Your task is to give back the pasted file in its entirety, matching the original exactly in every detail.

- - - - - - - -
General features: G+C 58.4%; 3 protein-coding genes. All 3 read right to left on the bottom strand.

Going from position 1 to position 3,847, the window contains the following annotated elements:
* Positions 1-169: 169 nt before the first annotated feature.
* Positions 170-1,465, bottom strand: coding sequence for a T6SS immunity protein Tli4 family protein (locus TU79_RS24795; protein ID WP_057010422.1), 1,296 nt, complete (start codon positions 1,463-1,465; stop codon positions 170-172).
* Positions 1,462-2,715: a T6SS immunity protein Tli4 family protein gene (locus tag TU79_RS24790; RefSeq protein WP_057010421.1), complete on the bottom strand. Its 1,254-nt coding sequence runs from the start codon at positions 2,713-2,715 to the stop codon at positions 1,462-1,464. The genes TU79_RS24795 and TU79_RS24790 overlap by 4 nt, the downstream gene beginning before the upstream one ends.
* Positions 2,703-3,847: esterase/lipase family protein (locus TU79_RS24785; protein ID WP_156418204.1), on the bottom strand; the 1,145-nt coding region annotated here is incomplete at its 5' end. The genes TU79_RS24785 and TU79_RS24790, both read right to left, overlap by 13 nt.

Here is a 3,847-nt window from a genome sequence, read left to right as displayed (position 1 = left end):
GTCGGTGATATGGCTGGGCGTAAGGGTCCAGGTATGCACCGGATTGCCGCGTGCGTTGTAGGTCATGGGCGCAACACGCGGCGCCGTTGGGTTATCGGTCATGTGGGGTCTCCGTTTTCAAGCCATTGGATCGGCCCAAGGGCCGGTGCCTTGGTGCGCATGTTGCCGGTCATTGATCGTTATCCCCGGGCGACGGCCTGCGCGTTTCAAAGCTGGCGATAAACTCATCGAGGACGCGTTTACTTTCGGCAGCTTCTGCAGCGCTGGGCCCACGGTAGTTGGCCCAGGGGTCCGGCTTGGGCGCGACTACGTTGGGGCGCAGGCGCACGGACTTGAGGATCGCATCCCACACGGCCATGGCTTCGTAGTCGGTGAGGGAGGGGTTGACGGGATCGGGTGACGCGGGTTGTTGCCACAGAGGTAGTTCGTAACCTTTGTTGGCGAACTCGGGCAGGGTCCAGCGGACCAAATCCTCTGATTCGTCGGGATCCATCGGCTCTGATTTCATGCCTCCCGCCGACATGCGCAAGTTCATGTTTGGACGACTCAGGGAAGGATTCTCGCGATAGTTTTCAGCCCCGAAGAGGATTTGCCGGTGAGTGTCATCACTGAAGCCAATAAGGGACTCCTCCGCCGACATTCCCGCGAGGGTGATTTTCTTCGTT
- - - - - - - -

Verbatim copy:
General features: G+C 58.4%; 3 protein-coding genes. All 3 read right to left on the bottom strand.

Going from position 1 to position 3,847, the window contains the following annotated elements:
* Positions 1-169: 169 nt before the first annotated feature.
* Positions 170-1,465, bottom strand: coding sequence for a T6SS immunity protein Tli4 family protein (locus TU79_RS24795; protein ID WP_057010422.1), 1,296 nt, complete (start codon positions 1,463-1,465; stop codon positions 170-172).
* Positions 1,462-2,715: a T6SS immunity protein Tli4 family protein gene (locus tag TU79_RS24790; RefSeq protein WP_057010421.1), complete on the bottom strand. Its 1,254-nt coding sequence runs from the start codon at positions 2,713-2,715 to the stop codon at positions 1,462-1,464. The genes TU79_RS24795 and TU79_RS24790 overlap by 4 nt, the downstream gene beginning before the upstream one ends.
* Positions 2,703-3,847: esterase/lipase family protein (locus TU79_RS24785; protein ID WP_156418204.1), on the bottom strand; the 1,145-nt coding region annotated here is incomplete at its 5' end. The genes TU79_RS24785 and TU79_RS24790, both read right to left, overlap by 13 nt.

Here is a 3,847-nt window from a genome sequence, read left to right as displayed (position 1 = left end):
GTCGGTGATATGGCTGGGCGTAAGGGTCCAGGTATGCACCGGATTGCCGCGTGCGTTGTAGGTCATGGGCGCAACACGCGGCGCCGTTGGGTTATCGGTCATGTGGGGTCTCCGTTTTCAAGCCATTGGATCGGCCCAAGGGCCGGTGCCTTGGTGCGCATGTTGCCGGTCATTGATCGTTATCCCCGGGCGACGGCCTGCGCGTTTCAAAGCTGGCGATAAACTCATCGAGGACGCGTTTACTTTCGGCAGCTTCTGCAGCGCTGGGCCCACGGTAGTTGGCCCAGGGGTCCGGCTTGGGCGCGACTACGTTGGGGCGCAGGCGCACGGACTTGAGGATCGCATCCCACACGGCCATGGCTTCGTAGTCGGTGAGGGAGGGGTTGACGGGATCGGGTGACGCGGGTTGTTGCCACAGAGGTAGTTCGTAACCTTTGTTGGCGAACTCGGGCAGGGTCCAGCGGACCAAATCCTCTGATTCGTCGGGATCCATCGGCTCTGATTTCATGCCTCCCGCCGACATGCGCAAGTTCATGTTTGGACGACTCAGGGAAGGATTCTCGCGATAGTTTTCAGCCCCGAAGAGGATTTGCCGGTGAGTGTCATCACTGAAGCCAATAAGGGACTCCTCCGCCGACATTCCCGCGAGGGTGATTTTCTTCGTT